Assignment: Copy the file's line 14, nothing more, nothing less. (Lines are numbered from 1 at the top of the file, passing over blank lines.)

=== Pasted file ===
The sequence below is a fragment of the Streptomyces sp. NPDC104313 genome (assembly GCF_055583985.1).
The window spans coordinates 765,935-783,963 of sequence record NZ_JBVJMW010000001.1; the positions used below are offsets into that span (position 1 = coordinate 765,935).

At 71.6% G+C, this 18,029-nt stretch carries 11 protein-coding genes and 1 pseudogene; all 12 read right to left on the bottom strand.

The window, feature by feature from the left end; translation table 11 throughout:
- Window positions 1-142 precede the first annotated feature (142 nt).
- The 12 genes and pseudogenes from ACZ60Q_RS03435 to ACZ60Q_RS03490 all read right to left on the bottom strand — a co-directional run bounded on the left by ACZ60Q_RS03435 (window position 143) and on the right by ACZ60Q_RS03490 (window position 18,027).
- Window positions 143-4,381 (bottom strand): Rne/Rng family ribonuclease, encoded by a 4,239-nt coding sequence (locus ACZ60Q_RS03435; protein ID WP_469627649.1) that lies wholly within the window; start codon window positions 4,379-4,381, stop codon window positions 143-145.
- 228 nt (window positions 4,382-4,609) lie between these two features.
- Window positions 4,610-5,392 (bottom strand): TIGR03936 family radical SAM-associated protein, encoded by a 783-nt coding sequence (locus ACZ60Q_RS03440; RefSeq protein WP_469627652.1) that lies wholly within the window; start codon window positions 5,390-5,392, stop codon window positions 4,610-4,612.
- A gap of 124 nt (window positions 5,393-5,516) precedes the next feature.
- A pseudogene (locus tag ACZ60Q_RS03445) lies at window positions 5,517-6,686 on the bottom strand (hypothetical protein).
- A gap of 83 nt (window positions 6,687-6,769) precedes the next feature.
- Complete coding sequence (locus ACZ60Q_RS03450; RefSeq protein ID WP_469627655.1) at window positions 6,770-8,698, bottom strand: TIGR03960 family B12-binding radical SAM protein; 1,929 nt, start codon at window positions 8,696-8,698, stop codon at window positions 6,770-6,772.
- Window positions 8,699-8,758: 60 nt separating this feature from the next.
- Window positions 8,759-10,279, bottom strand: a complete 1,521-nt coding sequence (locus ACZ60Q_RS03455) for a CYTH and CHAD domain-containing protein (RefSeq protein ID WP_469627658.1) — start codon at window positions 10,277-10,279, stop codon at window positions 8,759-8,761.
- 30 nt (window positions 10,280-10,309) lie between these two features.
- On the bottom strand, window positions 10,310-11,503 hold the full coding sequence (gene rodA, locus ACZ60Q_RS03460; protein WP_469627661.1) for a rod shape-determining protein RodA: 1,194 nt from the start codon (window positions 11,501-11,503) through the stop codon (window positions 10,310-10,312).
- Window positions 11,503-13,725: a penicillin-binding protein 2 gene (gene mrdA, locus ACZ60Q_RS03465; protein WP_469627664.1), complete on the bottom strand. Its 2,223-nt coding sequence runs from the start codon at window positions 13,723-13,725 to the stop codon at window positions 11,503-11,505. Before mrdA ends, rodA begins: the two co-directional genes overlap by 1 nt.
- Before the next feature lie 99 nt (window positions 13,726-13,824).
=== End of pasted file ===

- Window positions 8,699-8,758: 60 nt separating this feature from the next.